Cherry Halwa

By • June 25, 2010 14 Comments

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Author Notes: Sweets made with various combinations of semolina, sugar and spices can be found across India, Pakistan, Turkey and Iran. The Indian version, fragrant with cardamom, nuts and raisins, was always a favorite of mine growing up. Versions made richer with milk and ghee (clarified butter) in place of water and oil are prepared to take to the temple as an offering to the gods.
Here I have created a version using cherries in place of raisins to make a delicious seasonal dish for June. Dried cherries can be used when fresh cherries are not available. To make sure the dish is sweet and not tart, use the sweet dark red cherries. For those who like their dessert more sweet, the sugar can be increased to equal or even double the amount of semolina. Pistachios can be added or substituted for toasted almonds. - CafeAnna

Food52 Review: Is it possible to feel nostalgic when tasting something that you had never tried before? Perhaps it was the warm, cozy, comforting deliciousness of CafeAnna's Cherry Halwa that overlapped with memories from some other place and time. At the stove, the nutty fragrance of the toasting semolina releases almost instantly, and a heady dose of cardamom will envelop you completely (it is certainly no chore to breathe it all in while you diligently stir). In the bowl, plump fresh cherries add nice juicy fruity bites, and some whole milk stirred in is a last perfect luscious touch. CafeAnna's halwa is light, spoonable, and sure to be as lovely for breakfast as it is for dessert any day of the year. - Jennifer AnnThe Editors

Serves 4-6

  • 4 tablespoons olive oil
  • 1 bay leaf
  • 1 teaspoon ground cardamom (grind the seeds from fresh green cardamom if available)
  • 1 cup semolina
  • 3/4 cup sugar
  • 8-10 cherries pitted and halved (or 1/4 cup of dried cherries)
  • 2 cups water
  • 2 tablespoons almonds toasted and chopped roughly plus a few extra toasted almonds for garnish
  • 1/2 cup milk or condensed milk (optional)
  1. Measure all your ingredients first--you won't be able to multi-task when you are making the dish!
  2. In a small pot add water and sugar and heat until the sugar dissolves. Turn off the heat and set aside.
  3. In a flat bottomed skillet add oil and heat on medium. Add the bay leaf and semolina. Keep stirring the semolina to brown it slowly without burning. After about10 minutes, add the cardamom to the semolina Keep stirring for another 8 to 10 minutes until the semolina turns a golden brown color. (This requires patience…it will brown, just give it some time!)
  4. Once the semolina has browed, keep stirring and slowly add the sugar water syrup into the semolina. Increase the heat to bring the mixture to a simmer and stir continuously until all the liquid is absorbed. Fold in the cherries and chopped almonds (leave a few whole almonds for garnish). Turn off the heat and remove the bay leaf. Transfer to a serving dish, garnish with a few almonds. Top with warm milk for a richer taste (fit for the gods!) The halwa is delicious served hot or cold.

Tags: Bengali, indian, sweet

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Comments (14) Questions (0)


about 5 years ago yummyehw

Oh, I'm so excited to have a cherry dessert to try. Semolina--yum! Thanks for sharing this recipe.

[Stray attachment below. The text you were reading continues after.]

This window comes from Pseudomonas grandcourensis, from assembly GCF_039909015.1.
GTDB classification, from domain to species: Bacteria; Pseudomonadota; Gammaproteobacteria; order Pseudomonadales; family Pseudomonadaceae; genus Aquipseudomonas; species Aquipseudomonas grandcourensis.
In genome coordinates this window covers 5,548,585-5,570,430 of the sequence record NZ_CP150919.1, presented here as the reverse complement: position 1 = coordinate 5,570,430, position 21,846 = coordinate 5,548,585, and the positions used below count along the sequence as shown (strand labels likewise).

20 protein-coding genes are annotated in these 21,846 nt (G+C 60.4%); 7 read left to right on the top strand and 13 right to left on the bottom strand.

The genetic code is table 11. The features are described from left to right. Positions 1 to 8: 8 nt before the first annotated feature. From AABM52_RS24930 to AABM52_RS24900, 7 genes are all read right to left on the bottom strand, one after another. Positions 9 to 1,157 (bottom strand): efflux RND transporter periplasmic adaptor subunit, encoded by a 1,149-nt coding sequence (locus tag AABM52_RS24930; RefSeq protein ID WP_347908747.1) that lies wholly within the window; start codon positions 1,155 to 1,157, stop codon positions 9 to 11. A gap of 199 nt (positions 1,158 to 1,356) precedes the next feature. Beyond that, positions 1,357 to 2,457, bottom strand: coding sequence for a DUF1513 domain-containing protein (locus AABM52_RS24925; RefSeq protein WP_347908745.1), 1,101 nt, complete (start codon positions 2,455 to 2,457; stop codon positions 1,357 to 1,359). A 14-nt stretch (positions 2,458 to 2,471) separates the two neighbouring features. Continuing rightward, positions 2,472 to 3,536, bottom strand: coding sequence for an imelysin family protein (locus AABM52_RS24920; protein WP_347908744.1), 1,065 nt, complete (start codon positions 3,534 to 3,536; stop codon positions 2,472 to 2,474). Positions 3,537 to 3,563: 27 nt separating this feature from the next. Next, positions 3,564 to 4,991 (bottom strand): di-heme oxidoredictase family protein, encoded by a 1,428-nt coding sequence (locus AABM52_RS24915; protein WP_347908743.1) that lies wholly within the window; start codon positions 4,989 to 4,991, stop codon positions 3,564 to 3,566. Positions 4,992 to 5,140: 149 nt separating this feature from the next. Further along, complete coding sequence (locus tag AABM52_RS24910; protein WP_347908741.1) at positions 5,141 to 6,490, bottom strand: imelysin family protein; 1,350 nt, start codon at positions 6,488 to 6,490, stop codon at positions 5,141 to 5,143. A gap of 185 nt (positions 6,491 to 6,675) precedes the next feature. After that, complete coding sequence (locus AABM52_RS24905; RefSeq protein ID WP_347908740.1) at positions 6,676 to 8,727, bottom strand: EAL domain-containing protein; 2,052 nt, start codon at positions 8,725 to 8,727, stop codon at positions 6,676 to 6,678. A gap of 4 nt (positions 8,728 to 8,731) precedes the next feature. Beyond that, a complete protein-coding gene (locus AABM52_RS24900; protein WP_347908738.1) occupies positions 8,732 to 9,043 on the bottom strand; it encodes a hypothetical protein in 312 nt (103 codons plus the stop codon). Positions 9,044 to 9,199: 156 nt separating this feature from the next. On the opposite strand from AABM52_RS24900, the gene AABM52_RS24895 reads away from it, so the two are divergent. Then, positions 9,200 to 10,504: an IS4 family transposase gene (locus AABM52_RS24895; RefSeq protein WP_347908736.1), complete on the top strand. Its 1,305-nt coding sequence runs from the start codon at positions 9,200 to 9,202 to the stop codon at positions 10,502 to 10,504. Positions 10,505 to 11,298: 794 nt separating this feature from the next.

about 5 years ago Delish

Although I'm a big fan of raisins, I think the cherries make this dish really special. In addition to adding their summery sweet and tart flavor, they add color and pizazz.


about 5 years ago theicp

Wow - what a great idea. Would LOVE to try this!


about 5 years ago CafeAnna

Thanks for saying. I hope you do try it--it is a pretty quick and satisfying dessert for nonbakers like me!


about 5 years ago culinarycallie

The subtle mix of sweet and earthy is enticing. The cherries provide a juicy, refreshing burst of flavor. Delicious.


about 5 years ago CafeAnna

Thanks for your addition of the word "earthy." I like it!


about 5 years ago AntoniaJames

AntoniaJames is a trusted source on Bread/Baking.

Love the cherries + bay + cardomom combination in a sweet! My cherry jam of choice the past few years has included bay . . . .will have to add some cardamom to a batch this year. Yummmm! ;o)


about 5 years ago CafeAnna

That sounds like a great jam. Hope you post your version with cardamom and let us know how it turned out!


about 5 years ago CafeAnna

I hope you add it to your summer cooking! Let me know how it works out with your dishes.


about 5 years ago aargersi

Abbie is a trusted source on General Cooking.

I love these flavors - is it eaten sort of like a pudding?


about 5 years ago CafeAnna

I hope you try it--the spice and fruit combination is nice. Yes, it is like a pudding (even called Indian style pudding sometimes!) If you add the milk/condensed milk it makes it a more fluid type of pudding texture. Let me know if you try making it.
I saw your breakfast polenta--this is definitely the recipe I am going to make to start my experiments with polenta! Thanks!


about 5 years ago ChezSharon

This is delicious! Very fresh tasting. The American palate may find it not sweet enough, especially if you use milk or soy milk, not condensed milk.


about 5 years ago CafeAnna

Thanks, that's probably true! When my sweet tooth needs a little more, I either increase the amount of sugar or drizzle maple syrup over it.


about 5 years ago grilljen

This looks delicious! Can't wait to try this....a great summer desert.